Jet Propulsion is the thrust imparting forward motion to an object, as a reaction to the rearward expulsion of a high-velocity liquid or gaseous stream. A simple example of jet propulsion is the mo...
Jet Propulsion is the thrust imparting forward motion to an object, as a reaction to the rearward expulsion of a high-velocity liquid or gaseous stream.
A simple example of jet propulsion is the motion of an inflated balloon when the air is suddenly discharged. While the opening is held closed, the air pressure within the balloon is equal in all directions; when the stem is released, the internal pressure is less at the open end than at the opposite end, causing the balloon to dart forward. Not the pressure of the escaping air pushing against the outside atmosphere but the difference between high and low pressures inside the balloon propels it.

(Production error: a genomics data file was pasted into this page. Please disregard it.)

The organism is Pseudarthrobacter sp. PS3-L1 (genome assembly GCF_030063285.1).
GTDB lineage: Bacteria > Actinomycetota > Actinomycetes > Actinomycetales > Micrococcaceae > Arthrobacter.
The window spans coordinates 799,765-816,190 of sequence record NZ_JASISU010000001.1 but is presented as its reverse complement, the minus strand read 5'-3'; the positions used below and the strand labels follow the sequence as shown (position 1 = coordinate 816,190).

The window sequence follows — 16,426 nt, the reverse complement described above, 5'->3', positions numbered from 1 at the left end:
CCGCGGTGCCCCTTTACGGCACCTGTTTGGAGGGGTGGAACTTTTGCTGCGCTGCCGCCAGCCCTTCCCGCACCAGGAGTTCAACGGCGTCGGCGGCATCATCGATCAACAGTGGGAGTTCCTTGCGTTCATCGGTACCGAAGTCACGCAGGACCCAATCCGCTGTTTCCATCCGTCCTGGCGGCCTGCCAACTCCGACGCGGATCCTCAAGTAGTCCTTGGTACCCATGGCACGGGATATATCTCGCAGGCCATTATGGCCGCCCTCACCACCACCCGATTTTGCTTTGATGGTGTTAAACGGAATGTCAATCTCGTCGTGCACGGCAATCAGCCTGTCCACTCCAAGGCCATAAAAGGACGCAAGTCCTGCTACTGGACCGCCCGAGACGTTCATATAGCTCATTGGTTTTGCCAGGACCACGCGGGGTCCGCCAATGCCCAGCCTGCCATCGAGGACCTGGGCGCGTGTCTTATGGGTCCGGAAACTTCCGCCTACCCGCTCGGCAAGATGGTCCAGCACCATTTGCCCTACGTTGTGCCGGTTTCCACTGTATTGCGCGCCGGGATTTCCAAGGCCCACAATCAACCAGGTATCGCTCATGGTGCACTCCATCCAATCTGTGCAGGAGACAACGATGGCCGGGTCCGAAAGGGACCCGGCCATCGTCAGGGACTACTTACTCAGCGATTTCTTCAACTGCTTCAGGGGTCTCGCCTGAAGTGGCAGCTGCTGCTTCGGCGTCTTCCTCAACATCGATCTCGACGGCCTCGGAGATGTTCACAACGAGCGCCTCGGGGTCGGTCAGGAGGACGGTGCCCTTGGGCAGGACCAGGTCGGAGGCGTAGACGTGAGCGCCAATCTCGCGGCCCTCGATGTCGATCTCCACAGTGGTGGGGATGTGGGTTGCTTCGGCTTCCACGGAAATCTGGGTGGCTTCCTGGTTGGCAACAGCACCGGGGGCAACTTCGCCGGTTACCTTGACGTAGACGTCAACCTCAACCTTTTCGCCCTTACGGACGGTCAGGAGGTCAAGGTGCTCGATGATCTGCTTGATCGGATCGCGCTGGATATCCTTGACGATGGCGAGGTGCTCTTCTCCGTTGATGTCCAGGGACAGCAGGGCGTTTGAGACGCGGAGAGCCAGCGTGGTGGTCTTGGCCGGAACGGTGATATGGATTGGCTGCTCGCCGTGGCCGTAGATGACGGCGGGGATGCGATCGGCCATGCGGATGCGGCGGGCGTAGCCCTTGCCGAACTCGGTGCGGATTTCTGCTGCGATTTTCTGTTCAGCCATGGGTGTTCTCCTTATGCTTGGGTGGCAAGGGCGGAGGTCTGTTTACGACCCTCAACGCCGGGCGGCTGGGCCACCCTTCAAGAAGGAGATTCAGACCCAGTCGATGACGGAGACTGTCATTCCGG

An actual jet engine does not operate quite as simply as a balloon, although the basic principle is the same. More important than pressure imbalance is the acceleration due to high velocities of the jet leaving the engine. This is achieved by forces in the engine that enable the gas to flow backward forming the jet. Newton's second law shows that these forces are proportional to the rate at which the momentum of the gas is increased. For a jet engine, this is related to the rate of mass flow multiplied by the rearward-leaving jet velocity.
Newton's third law, which states that every force must have an equal and opposite reaction, shows that the rearward force is balanced by a forward reaction, known as thrust. This thrusting action is similar to the recoil of a gun, which increases as both the mass of the projectile and its muzzle velocity are increased. High-thrust engines, therefore, require both large rates of mass flow and high jet-exit velocities, which can only be achieved by increasing internal engine pressures and by increasing the volume of the gas by means of combustion.